What stands out all the more, and represents a major reason for this review, is that the film feels like it was made for the 1960s rather than the ‘80s, and that can be laid squarely at the feet of the crew involved. Trumbull (who is still alive!) stands out as the big target, especially based on Silent Running. His literally ponderous effects shots are certainly a big part of the problem here, but there is a certain chicken/ egg problem in blaming him; his most problematic tendencies were all ones that a tighter script and better direction should have kept in line. That brings us to Wise, a veteran director who was arguably struggling with the pacing of modern sci-fi action/ adventure even back in The Andromeda Strain. But the one who stands out to me is Gene Rodenberry himself. There were simply too many areas where he had carte blanche, at least for a while, including the first known drafts of the script. Looking at things from this angle cements a further feeling I have already had, that the story feels like an original-series episode drawn out to feature length. A final irony is that I have gotten the same sense from Final Frontier/ Trek 5, the one “odd” franchise movie to get somewhat more favorable appraisals over time.

Now it’s already time for the “one scene”, and there is indeed just one that has stuck in my memory all along, possibly the franchise’s first transporter accident. It all starts partway through the first act, when the Enterprise is beaming crew aboard, and suddenly we’re reminded that this is after all equivalent to going from LA to New York by fax machine. An alarm suddenly sounds, and Mr. Scott immediately warns not to send anyone else, but we learn that two more crew are already on the way. Scott and Kirk rush to the transporter room in time to see two figures begin to materialize. At first, it looks like Scotty might save the day, until the outlines start to change. For a moment, we see human flesh, clearly distorted, and then there’s a scream. Abruptly, both figures disappear, and Kirk calls to figure out what has happened. Someone answers succinctly, “What we got back didn’t live long… fortunately.” It’s a remarkably dark scene that doesn’t really fit with any other part of the movie. More’s the pity, because this is exactly the kind of subversive tweaking that could have brought Trek into the era of Alien.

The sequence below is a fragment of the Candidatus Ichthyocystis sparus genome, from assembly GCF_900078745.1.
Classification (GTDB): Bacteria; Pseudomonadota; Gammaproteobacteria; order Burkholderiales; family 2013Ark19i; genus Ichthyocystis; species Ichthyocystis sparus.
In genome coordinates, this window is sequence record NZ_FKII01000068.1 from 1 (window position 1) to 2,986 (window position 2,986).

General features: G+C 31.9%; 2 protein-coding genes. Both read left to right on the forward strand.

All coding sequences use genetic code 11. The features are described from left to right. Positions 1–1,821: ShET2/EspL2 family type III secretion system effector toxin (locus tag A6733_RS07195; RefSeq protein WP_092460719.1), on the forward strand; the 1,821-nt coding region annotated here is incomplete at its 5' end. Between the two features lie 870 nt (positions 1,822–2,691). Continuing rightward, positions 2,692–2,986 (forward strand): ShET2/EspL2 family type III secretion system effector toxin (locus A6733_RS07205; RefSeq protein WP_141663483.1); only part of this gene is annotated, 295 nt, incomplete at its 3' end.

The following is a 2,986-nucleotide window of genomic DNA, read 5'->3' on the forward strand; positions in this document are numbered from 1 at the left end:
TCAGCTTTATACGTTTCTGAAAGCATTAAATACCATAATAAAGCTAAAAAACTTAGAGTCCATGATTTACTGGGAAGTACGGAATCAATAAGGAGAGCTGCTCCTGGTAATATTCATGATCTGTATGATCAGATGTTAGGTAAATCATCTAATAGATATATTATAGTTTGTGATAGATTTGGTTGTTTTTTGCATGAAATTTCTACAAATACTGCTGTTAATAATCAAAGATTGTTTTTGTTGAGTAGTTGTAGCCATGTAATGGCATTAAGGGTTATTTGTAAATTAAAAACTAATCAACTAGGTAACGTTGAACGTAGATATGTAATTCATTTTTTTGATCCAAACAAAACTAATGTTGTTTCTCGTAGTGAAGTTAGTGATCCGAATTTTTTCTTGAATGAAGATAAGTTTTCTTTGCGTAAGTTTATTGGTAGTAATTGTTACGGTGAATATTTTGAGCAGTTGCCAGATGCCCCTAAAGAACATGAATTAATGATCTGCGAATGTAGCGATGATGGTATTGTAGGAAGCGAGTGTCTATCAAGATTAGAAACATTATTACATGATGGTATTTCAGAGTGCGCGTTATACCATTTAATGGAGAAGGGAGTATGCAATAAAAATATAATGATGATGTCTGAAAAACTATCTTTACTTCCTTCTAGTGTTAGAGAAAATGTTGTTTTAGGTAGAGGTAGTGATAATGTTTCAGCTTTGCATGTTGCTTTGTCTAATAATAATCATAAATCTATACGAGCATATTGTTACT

What I still find myself at a loss to do is rate this movie. I seriously debated leaving this one unrated (see House), but that was too much like a punt. I felt strong enough in my criticisms that I would have been happy to give it the lowest rating, but that too felt like a copout. The rating I have given is the one that felt appropriate all along, though I still don’t count it quite as bad as sequels like Futureworld and Superman 3. One may still argue whether it is “worse” than Final Frontier or even Search For Spock, but to me, it certainly remains the most disappointing entry in the franchise. With that, I move on.

Image credit


  1. I saw ST:TMP in the theatre when it was first released. We loved it, but the problems with the script and the production were all too apparent.

    Harlan Ellison had been asked to take crack at coming up with a script, but (not surprisingly) he clashed with some odd studio drone and nothing came of it. He had some harsh words for Gene Roddenberry's writing ability, saying "Gene can't write for sour owl poop" and that "(he) has one story idea - the Enterprise goes out into space, finds God, and God turns out to be insane, or a child, or both." A pretty fair assessment I think.

    1. Well... when we boldly go where no man has gone before, someone pointed out there are people there already... some of whom have been there for a very long time. Star Trek goes out and meets aliens much more advanced than humans, or sometimes much less advanced, because it's just logical that some planets are a million years more or less evolved compared to us. Maybe the planets with more advanced aliens are the ones not to go to, but then we don't have stories.

  2. Transporter issues... well, there's the early episode where Captain Kirk beams up from the planet and materialises twice, and one where they arrive in the Mirror Universe, and "The Doomsday Machine" and "The Tholian Web" and "The Gamesters of Triskelion" and arguably "Catspaw" and "The Mark of Gideon" and "That Which Survives" and "And The Children Shall Lead". ...Sorry. But this may be the first time that the Transporter goes wrong AND someone is dead BECAUSE the Transporter went wrong. I mean... with powerful aliens in the story, you may beam down and find you haven't got your phaser... or your security officer... or your legs. Oh... but the dog dies.